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4-H students become livestock experts

RESERVE — William Carpenter, a seventh grader at Riverside Academy, embraced the responsibility of caring for something other than himself as he raised five chickens for the 2019-2020 4-H livestock season.

He was among the 4-H members who represented St. John the Baptist Parish this month in the Southeast District Livestock Show in Covington and the Louisiana State Livestock Show in Gonzales. William walked away from the state show with a third place title for his Rhode Island Red Hen and a seventh place title in showmanship.

Caleigh Remondet shows off her winning ribbons.

Every chicken required meticulous care. According to William, a healthy show chicken requires 20 grams of Purina feed and three ounces of water per day. Overhydrating a chicken can cause it to throw up, leading to an automatic disqualification on stage.

It was also essential to keep the chicken clean by bathing them in soft baby oil or special ivory soap, since harsher soaps would burn the skin. Turning over a chicken is another careful task. Turning them too fast can lead them to get saliva in their tiny lungs and drown.

William wasn’t the only local student to learn the complexities of caring for livestock.

Rita White from St. Peter Catholic School in Reserve came up big during the Southeast District Livestock Show, coming home with first and second place ribbons for two of her exhibition chickens. She also won second place for her Alpine goat and third place for her Nubian goat.

Rita and her mother, Natalie, have bonded through working as a team and sharing responsibilities.

“The benefits are innumerable!” Natalie said. “We have met so many amazing people through the livestock program. Watching my daughter enjoy herself and grow more confident makes it worth the work.”

Caleigh Remondet of Ascension of Our Lord Catholic School placed fifth in showmanship and earned a blue ribbon for her cockerel pin. She also placed 13th out of 134 pullet coops and earned a purple rosette in the process.

In 2019, Caleigh placed sixth in showmanship and 14th overall out of 150 pullets.

Brothers Will and Winn Cupit, both Riverside Academy students, represented St. James Parish’s 4-H Program in the state livestock shows. Instead of chickens, they raised a handful of goats and a cow.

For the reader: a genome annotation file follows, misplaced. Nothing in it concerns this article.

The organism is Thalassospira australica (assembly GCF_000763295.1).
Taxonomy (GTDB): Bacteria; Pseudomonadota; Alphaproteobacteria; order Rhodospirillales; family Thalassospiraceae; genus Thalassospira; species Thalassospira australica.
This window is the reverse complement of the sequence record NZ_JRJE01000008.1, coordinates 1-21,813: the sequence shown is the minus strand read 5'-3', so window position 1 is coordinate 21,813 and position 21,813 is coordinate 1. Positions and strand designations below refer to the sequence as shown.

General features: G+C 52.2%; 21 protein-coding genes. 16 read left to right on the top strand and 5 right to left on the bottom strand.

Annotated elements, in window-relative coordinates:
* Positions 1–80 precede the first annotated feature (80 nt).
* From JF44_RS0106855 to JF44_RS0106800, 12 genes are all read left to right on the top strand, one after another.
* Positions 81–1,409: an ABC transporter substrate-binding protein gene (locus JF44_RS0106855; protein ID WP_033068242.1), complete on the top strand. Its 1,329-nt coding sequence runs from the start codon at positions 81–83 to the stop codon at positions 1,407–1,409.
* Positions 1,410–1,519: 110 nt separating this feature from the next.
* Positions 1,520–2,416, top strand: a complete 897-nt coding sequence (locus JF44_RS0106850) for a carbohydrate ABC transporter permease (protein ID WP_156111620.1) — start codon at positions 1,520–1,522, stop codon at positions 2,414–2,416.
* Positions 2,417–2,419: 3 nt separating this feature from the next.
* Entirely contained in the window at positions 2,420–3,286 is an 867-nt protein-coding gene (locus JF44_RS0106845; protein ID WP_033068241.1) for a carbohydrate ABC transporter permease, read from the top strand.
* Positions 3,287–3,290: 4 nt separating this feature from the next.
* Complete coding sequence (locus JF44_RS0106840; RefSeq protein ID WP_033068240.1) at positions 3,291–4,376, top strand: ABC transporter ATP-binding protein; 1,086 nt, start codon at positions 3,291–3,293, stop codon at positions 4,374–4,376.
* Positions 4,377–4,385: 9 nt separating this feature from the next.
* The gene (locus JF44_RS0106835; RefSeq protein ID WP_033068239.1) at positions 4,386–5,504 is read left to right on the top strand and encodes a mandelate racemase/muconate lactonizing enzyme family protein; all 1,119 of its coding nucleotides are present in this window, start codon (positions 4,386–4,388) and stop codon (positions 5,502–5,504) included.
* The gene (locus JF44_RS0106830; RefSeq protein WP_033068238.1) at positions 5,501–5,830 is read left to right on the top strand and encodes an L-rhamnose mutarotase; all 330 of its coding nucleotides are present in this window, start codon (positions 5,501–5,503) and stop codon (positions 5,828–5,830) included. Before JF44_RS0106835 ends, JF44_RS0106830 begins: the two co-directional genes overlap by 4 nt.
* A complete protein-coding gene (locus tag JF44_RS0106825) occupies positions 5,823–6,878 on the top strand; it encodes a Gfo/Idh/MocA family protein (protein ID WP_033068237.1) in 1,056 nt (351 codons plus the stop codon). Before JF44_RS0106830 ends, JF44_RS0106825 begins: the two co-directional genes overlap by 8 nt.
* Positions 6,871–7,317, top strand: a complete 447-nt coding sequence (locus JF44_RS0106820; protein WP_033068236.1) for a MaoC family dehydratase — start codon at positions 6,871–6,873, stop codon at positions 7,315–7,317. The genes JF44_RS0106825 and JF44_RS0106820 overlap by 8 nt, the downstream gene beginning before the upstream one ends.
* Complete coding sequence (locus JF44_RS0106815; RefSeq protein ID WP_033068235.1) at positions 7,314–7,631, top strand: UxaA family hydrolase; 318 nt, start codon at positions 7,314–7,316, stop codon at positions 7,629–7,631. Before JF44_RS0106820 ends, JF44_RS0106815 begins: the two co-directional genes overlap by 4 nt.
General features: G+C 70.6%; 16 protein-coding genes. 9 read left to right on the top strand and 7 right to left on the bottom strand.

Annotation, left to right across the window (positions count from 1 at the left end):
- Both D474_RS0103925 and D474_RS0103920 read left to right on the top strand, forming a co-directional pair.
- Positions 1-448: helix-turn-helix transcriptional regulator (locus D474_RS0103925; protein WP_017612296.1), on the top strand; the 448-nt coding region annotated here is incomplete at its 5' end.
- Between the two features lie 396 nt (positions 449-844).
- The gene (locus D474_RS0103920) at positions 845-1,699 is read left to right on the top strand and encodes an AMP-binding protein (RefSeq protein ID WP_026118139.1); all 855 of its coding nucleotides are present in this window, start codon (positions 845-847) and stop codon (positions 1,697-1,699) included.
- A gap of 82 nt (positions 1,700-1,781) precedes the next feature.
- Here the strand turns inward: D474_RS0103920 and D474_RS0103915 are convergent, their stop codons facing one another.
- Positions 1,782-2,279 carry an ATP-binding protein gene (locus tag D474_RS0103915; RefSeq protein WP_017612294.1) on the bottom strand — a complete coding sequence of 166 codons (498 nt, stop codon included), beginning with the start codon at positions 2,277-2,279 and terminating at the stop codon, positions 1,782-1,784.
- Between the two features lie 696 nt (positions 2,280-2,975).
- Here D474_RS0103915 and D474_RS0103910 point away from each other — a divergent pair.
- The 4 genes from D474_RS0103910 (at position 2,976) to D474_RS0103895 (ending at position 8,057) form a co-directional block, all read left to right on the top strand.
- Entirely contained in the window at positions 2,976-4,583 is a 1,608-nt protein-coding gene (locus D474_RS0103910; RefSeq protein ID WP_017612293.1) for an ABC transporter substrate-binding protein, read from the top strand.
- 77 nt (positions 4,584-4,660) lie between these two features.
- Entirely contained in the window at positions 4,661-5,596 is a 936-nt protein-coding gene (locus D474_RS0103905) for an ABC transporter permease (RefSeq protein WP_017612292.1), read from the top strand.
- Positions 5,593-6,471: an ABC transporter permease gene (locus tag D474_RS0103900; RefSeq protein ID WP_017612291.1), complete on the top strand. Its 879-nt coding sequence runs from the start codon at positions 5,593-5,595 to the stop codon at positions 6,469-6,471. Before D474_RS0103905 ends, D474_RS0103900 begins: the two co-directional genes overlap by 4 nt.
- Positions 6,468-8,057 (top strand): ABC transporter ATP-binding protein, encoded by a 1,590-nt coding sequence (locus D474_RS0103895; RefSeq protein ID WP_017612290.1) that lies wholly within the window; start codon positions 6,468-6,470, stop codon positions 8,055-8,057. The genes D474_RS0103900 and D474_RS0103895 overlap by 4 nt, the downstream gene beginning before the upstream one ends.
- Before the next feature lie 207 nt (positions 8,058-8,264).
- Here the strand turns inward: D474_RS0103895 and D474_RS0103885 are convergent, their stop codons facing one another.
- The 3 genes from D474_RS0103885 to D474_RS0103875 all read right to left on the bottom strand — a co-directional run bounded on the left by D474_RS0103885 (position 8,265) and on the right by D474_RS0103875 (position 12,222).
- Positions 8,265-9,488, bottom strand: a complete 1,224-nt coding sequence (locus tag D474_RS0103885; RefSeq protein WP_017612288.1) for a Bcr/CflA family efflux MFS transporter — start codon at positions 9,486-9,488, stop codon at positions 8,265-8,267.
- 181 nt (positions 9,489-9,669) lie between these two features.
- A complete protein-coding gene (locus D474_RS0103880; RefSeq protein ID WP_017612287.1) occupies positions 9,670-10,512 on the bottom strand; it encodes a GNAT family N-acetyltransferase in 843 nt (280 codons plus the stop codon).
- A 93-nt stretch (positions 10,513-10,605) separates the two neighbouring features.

It was younger brother Winn’s second time participating, and he said the experience teaches responsibility. His older brother, Will, competed for the first time this year.

Winn and Will Cupit represented Riverside Academy and St. James Parish 4-H during the livestock season.

“It took a lot of hard work. With it getting so muddy outside, the animals get dirty and you have to make sure to wash them and give them feed,” Will said.

However, he most enjoyed meeting new friends at the livestock competition.

“You meet a whole lot of new people there, and we all help each other out when we need it,” he added. “It don’t matter what parish they’re from.”

William Carpenter of St. John Parish has made new friends from Tangipahoa, St. Tammy, Lincoln and other areas across Louisiana.

“What I enjoy most is the social interaction,” William said. “You make tons of friends over there.”

First-year St. John Parish 4-H agent Ashley Terry said livestock projects are a great way for young people to develop leadership and character. At the same time, they learn valuable lessons about agriculture.

“This is my first year as a 4-H agent and I am so proud of these three members for their dedication, sportsmanship, and effort during this livestock season,” Terry said.

As a former 4-H student, Terry enjoyed watching students learn the ropes of caring for livestock animals that might be a little smellier and harder to handle than a puppy or a kitten.

The 4-H members used guidebooks to study their chosen animal. They keep a journal of observations and go before a livestock show judge to present what they’ve learned.

The St. John 4-H students will have a chance to practice public speaking again during upcoming demo day presentations, according to Terry. She would like to expand the program with outdoor survival classes that will teach children the basics of hunting and fishing.

“We are still in need of some volunteers to do some projects,” Terry said.

For more information or to get involved, call 985-497-3261.

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